Hi,

there seems to be a lot of confusion within this topic.

I checked out the code posted by Yonas and there are several things that are interfering with the correct detection of the pitch. I’ll try to correct those later.

It’s main problem has to do with understanding pitch and frecuency, as Kyle explained very well, but also how the bins are distributed in relation to the notes.

The pitches (notes) have their frequencies logarithmically spaced, while the fft haves its bins linearly spaced. Although converting from linear to log distribution is trivial, you cannot detect pitch just by getting the higher valued bin, yet it might work for single note sounds, but with lots of false matches.

Real-world sounds are quite complex, composed of several overlapping sinewaves at different harmonics (multiples of the base frequency). In several cases you might get very high valued peak for some harmonics which can be detected as a different “note”.

Just to get a single pitched sound you can detect the peaks of the fft and refer to the lowest bin of those, probably ignoring the first 2 or 3 bins might help.

Keep in mind that there are several other algorithms that might be much more efficient and precise at getting a single pitch from a sound source. just google “pitch detection algorithm”.

Polyphonic pitch detection is just another thing; getting a reliable result is really complex. Consider that just a few years ago, Melodyne, a very well known pitch correcting software in the music production business, introduced the polyphonic pitch detection feature and it was really groundbreaking. It really yields some impressive results. Google it and check it.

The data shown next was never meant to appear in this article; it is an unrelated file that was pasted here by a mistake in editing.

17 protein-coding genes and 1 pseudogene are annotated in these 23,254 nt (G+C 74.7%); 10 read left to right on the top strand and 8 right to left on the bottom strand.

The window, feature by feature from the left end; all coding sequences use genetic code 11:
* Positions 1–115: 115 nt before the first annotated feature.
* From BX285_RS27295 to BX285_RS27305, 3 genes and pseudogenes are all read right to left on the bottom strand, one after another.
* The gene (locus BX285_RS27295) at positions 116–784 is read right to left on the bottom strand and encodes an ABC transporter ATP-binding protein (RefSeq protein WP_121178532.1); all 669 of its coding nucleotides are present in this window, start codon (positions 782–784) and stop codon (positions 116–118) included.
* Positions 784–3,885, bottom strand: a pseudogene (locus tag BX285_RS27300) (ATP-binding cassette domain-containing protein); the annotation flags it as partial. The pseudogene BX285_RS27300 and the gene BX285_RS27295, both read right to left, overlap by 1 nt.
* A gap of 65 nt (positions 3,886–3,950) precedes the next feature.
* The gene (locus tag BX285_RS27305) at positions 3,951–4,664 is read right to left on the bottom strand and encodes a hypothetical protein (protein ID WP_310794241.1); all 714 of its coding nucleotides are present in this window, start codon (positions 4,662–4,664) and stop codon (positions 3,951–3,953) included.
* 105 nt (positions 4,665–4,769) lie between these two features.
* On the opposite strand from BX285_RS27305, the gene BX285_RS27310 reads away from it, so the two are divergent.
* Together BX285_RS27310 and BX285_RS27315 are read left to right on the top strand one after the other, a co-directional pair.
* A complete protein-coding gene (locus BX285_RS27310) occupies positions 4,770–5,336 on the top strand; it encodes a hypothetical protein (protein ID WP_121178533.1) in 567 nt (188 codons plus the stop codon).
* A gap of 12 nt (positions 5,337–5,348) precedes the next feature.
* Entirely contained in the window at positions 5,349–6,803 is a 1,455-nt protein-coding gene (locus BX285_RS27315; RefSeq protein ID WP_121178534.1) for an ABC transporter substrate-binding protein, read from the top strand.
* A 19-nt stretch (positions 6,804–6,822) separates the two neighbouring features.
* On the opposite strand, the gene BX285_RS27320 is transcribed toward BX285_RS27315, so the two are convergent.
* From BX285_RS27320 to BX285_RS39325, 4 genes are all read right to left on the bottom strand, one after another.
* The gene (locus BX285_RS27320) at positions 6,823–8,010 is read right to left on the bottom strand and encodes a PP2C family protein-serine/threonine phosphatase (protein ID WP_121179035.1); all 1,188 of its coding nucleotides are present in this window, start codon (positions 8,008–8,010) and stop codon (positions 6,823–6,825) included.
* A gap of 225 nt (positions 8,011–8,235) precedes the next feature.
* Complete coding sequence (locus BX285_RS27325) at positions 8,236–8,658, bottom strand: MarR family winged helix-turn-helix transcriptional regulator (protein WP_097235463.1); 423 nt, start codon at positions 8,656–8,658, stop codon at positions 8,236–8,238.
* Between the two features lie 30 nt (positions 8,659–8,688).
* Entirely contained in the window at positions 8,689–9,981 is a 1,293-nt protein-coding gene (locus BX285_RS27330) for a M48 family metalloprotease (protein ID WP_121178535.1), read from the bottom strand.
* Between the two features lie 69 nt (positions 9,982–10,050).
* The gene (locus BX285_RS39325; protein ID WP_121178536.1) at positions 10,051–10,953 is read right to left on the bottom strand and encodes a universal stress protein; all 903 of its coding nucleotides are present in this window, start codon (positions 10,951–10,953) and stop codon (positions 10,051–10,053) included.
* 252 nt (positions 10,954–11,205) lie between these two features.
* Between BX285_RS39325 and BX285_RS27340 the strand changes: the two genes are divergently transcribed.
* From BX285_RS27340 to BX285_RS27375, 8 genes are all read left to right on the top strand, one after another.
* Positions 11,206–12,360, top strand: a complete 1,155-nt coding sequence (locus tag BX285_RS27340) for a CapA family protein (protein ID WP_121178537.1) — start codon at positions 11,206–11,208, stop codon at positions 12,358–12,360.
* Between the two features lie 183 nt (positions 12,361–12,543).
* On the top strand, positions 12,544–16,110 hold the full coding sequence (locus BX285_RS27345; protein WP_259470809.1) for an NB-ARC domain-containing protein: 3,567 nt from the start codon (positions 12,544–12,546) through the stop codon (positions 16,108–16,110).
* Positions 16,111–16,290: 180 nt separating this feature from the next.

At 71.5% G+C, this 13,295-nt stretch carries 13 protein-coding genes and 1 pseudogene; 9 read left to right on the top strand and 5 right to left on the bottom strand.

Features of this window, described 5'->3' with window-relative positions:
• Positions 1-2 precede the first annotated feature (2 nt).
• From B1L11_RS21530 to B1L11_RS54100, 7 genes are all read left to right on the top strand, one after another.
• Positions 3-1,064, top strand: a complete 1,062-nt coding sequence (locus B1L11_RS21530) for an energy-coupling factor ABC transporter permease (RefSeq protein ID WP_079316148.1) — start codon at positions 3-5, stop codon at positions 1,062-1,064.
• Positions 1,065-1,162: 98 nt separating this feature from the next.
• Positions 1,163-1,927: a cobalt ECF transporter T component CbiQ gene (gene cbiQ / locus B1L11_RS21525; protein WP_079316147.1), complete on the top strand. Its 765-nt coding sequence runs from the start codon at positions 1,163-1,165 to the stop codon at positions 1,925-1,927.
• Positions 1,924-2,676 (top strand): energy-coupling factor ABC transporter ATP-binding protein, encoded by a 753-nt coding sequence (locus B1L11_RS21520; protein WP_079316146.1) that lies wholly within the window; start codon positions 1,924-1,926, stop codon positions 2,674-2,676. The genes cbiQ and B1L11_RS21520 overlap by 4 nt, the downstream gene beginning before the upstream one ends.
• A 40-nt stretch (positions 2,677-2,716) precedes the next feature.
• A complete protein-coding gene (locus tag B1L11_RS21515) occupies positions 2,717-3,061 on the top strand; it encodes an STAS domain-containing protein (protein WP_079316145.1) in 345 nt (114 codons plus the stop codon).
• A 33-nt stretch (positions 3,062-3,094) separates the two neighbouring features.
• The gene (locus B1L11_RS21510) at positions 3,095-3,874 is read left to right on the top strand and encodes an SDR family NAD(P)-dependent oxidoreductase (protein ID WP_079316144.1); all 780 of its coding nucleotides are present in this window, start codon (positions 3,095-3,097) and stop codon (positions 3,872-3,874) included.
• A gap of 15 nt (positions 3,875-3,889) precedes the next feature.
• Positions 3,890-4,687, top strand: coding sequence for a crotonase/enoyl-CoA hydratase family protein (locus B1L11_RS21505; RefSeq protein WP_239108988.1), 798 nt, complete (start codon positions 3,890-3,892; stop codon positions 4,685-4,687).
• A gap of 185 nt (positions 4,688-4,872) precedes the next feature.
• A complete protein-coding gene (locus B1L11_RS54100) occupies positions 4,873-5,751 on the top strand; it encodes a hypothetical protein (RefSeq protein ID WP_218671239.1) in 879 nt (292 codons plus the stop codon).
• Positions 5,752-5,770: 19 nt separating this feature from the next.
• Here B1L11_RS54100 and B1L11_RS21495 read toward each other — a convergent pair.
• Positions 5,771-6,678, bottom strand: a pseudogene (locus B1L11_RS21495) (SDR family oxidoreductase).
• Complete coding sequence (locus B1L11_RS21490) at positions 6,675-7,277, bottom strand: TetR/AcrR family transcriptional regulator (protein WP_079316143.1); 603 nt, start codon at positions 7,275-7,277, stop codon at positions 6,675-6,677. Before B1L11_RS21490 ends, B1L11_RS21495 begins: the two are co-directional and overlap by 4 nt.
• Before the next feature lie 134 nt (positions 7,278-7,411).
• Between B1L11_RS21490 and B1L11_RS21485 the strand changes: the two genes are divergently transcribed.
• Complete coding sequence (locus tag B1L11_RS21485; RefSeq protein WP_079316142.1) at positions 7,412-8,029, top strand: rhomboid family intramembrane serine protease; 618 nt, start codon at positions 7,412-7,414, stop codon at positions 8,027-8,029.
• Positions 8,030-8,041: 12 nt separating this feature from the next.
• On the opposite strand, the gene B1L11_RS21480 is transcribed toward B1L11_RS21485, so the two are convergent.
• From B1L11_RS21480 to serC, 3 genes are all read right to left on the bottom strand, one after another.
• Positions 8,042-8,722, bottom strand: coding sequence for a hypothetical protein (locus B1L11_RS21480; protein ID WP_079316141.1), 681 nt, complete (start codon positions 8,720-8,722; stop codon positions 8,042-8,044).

Another issue with ffts and pitch, due to the linear/log spacing, is that at low pitched notes two or more semitones can fall into the same bin, making pitch detection not posible. The solution to this is to process an fft with more samples, hence bins, so each bin has a narrower bandwidth; yet the processing time is higher and the temporal resolution of the fft is lower, which is mainly noted at higher frequencies.

A solution to this is to use a constant-q transform, in which the bins of an fft are weighted-averaged in a certain way to produce a transform where the bins correspond exactly to a note of the musical scale.

Some years ago, while learning processing, i decided to implement a constantQ method for processing (at that time the only piece of code I found was in matlab). I published it at google code but I haven’t updated it since then.

http://code.google.com/p/p5cq/

although it works and the constant Q algorithm is correctly implemented, there are several flaws regarding the visualization (I just checked it and there’s a vertical offset on the “pianoroll” grid).

I’ll resurrect this project and port it into OF.

I hope this is of any help.

If my writing is somewhat confusing is because I’m tired.lol.

Cheers!